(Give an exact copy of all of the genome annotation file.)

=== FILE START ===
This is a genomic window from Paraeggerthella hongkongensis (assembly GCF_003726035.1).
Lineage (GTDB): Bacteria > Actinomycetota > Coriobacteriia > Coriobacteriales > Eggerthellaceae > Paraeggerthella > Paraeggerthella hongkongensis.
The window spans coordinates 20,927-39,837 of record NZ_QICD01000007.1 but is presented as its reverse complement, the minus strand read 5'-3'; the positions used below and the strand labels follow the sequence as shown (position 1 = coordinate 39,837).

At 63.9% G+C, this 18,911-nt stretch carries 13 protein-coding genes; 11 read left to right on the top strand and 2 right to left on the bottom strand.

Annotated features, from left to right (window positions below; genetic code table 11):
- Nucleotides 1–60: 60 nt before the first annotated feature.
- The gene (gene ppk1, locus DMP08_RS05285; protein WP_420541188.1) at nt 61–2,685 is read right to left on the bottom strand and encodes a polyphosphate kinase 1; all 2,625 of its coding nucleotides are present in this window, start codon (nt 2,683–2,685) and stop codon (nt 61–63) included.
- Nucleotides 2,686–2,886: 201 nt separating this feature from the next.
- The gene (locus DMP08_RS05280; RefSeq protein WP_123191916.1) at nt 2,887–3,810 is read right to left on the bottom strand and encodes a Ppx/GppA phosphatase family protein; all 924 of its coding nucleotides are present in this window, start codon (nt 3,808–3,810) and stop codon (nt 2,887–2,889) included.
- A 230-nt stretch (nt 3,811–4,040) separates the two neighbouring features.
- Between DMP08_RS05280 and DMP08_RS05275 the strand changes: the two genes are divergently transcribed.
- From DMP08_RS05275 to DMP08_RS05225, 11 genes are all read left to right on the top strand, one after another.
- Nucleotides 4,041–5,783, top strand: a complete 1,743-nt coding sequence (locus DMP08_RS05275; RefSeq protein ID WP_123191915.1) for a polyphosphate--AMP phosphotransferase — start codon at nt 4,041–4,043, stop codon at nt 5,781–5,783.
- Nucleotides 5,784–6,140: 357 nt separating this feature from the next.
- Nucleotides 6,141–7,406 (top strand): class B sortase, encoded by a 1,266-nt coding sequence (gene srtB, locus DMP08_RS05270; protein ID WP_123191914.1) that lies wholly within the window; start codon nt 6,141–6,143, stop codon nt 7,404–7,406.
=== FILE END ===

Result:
This is a genomic window from Paraeggerthella hongkongensis (assembly GCF_003726035.1).
Lineage (GTDB): Bacteria > Actinomycetota > Coriobacteriia > Coriobacteriales > Eggerthellaceae > Paraeggerthella > Paraeggerthella hongkongensis.
The window spans coordinates 20,927-39,837 of record NZ_QICD01000007.1 but is presented as its reverse complement, the minus strand read 5'-3'; the positions used below and the strand labels follow the sequence as shown (position 1 = coordinate 39,837).

At 63.9% G+C, this 18,911-nt stretch carries 13 protein-coding genes; 11 read left to right on the top strand and 2 right to left on the bottom strand.

Annotated features, from left to right (window positions below; genetic code table 11):
- Nucleotides 1–60: 60 nt before the first annotated feature.
- The gene (gene ppk1, locus DMP08_RS05285; protein WP_420541188.1) at nt 61–2,685 is read right to left on the bottom strand and encodes a polyphosphate kinase 1; all 2,625 of its coding nucleotides are present in this window, start codon (nt 2,683–2,685) and stop codon (nt 61–63) included.
- Nucleotides 2,686–2,886: 201 nt separating this feature from the next.
- The gene (locus DMP08_RS05280; RefSeq protein WP_123191916.1) at nt 2,887–3,810 is read right to left on the bottom strand and encodes a Ppx/GppA phosphatase family protein; all 924 of its coding nucleotides are present in this window, start codon (nt 3,808–3,810) and stop codon (nt 2,887–2,889) included.
- A 230-nt stretch (nt 3,811–4,040) separates the two neighbouring features.
- Between DMP08_RS05280 and DMP08_RS05275 the strand changes: the two genes are divergently transcribed.
- From DMP08_RS05275 to DMP08_RS05225, 11 genes are all read left to right on the top strand, one after another.
- Nucleotides 4,041–5,783, top strand: a complete 1,743-nt coding sequence (locus DMP08_RS05275; RefSeq protein ID WP_123191915.1) for a polyphosphate--AMP phosphotransferase — start codon at nt 4,041–4,043, stop codon at nt 5,781–5,783.
- Nucleotides 5,784–6,140: 357 nt separating this feature from the next.
- Nucleotides 6,141–7,406 (top strand): class B sortase, encoded by a 1,266-nt coding sequence (gene srtB, locus DMP08_RS05270; protein ID WP_123191914.1) that lies wholly within the window; start codon nt 6,141–6,143, stop codon nt 7,404–7,406.